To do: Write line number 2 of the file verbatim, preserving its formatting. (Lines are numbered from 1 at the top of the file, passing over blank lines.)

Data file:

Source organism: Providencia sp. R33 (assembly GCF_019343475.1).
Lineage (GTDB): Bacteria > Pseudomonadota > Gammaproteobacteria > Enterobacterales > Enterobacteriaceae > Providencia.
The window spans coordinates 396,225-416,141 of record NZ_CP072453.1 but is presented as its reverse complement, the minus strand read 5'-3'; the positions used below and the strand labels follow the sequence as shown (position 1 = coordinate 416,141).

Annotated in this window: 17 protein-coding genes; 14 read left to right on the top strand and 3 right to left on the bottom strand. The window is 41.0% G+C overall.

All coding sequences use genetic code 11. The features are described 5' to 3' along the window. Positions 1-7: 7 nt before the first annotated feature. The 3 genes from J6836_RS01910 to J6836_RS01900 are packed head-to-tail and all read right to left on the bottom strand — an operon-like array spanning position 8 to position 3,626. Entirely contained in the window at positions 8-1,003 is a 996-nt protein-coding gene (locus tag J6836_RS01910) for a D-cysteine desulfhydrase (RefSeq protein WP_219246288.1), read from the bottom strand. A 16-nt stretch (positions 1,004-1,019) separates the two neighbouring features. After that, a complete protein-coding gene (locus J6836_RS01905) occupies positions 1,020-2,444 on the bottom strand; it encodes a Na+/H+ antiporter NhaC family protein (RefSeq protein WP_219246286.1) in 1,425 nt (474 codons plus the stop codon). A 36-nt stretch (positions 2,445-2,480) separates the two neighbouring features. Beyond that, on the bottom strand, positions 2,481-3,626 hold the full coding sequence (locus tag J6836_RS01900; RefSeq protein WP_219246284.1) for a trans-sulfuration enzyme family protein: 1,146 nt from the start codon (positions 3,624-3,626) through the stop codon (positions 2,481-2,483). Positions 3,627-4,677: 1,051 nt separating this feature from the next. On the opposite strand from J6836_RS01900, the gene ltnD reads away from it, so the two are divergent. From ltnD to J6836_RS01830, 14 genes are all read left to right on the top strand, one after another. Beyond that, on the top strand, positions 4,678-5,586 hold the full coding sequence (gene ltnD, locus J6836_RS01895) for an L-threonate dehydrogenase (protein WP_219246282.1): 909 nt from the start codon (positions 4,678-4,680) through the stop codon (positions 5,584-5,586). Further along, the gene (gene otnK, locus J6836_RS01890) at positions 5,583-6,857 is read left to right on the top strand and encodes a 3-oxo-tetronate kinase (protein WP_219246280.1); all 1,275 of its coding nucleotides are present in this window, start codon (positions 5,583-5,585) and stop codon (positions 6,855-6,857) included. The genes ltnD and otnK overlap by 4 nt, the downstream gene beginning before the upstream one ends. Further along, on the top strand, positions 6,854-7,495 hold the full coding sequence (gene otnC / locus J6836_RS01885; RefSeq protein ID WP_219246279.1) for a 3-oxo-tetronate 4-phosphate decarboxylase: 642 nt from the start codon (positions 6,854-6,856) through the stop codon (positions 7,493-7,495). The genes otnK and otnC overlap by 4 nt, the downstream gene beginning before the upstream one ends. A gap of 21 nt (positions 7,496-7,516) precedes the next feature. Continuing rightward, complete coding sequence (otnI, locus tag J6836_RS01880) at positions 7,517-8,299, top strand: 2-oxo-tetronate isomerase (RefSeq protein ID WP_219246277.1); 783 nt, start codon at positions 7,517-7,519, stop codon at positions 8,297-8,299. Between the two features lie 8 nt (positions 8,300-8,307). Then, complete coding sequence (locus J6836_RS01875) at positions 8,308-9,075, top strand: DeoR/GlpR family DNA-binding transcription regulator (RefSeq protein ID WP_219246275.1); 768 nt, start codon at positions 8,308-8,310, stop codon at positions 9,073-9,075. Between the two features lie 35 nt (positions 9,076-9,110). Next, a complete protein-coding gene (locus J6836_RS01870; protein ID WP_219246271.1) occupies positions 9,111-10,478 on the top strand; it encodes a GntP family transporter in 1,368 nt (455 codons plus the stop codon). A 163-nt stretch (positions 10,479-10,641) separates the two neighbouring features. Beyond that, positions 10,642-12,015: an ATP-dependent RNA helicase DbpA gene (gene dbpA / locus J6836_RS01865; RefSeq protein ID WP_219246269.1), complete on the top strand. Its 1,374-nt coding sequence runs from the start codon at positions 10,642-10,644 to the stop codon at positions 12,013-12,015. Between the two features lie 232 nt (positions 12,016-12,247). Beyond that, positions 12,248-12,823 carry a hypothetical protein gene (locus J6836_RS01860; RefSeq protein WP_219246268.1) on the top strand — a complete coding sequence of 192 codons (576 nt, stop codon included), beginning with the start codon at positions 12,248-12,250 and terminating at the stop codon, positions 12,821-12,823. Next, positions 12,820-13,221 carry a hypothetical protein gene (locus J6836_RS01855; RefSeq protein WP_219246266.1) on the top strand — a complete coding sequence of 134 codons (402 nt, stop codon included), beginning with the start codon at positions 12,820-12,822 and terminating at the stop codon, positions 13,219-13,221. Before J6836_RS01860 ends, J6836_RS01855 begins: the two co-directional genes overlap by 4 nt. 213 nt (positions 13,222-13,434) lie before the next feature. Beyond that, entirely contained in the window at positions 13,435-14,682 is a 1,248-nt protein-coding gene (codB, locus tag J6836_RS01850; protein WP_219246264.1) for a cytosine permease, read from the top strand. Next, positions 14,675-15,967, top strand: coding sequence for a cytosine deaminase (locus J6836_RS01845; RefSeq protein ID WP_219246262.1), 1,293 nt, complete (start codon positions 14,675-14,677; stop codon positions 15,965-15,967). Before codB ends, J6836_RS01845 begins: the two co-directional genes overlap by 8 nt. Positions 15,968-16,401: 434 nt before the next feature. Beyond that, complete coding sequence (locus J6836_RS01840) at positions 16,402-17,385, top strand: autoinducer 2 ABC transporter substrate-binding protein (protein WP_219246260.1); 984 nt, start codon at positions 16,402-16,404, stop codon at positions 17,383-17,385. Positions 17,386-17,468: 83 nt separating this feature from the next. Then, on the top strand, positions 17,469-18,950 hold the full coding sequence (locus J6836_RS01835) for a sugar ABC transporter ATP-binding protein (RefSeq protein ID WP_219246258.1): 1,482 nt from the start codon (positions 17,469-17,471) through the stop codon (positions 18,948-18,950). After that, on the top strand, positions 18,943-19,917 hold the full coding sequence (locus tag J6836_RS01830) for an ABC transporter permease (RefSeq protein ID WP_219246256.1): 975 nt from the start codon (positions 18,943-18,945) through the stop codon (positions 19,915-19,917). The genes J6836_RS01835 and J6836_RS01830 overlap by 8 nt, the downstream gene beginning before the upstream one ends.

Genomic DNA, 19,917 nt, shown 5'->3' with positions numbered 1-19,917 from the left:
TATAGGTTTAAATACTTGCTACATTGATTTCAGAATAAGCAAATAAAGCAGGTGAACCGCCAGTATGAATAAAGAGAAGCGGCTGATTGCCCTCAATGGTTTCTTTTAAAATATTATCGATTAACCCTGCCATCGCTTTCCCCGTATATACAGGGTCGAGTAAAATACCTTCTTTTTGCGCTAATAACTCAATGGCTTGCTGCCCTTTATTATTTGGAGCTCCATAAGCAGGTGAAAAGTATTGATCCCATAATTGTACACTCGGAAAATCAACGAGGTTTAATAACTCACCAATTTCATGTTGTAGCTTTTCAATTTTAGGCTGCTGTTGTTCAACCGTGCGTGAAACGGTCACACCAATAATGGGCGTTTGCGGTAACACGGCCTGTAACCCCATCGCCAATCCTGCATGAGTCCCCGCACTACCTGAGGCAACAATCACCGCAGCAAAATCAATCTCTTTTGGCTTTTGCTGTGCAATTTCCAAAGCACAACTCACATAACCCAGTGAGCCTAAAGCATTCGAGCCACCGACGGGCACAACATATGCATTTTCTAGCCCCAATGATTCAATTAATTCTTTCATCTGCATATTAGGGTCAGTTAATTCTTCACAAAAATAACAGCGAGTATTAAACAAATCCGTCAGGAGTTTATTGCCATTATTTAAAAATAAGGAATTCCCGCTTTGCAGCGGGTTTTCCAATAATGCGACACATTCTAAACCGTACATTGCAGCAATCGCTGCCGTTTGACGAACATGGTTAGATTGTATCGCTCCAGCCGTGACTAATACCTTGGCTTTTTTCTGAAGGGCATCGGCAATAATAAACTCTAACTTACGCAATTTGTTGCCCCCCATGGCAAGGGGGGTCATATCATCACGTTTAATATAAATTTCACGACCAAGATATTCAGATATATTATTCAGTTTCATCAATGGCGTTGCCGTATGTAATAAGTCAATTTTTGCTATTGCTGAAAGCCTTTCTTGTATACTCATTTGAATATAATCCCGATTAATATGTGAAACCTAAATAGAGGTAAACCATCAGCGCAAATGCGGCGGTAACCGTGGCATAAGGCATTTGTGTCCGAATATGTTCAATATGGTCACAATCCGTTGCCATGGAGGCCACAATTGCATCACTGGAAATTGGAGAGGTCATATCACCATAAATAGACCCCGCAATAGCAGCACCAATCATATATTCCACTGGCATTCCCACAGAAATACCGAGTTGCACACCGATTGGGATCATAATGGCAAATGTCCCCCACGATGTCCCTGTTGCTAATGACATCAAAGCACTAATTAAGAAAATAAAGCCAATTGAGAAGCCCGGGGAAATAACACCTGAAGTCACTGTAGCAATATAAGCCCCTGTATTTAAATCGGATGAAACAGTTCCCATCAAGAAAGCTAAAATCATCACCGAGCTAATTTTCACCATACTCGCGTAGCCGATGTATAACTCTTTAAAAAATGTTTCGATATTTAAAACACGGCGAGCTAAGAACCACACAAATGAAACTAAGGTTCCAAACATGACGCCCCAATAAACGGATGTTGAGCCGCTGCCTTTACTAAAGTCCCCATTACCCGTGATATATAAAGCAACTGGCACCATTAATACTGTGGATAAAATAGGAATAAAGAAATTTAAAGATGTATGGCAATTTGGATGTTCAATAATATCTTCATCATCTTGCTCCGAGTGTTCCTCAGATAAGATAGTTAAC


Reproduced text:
Lineage (GTDB): Bacteria > Pseudomonadota > Gammaproteobacteria > Enterobacterales > Enterobacteriaceae > Providencia.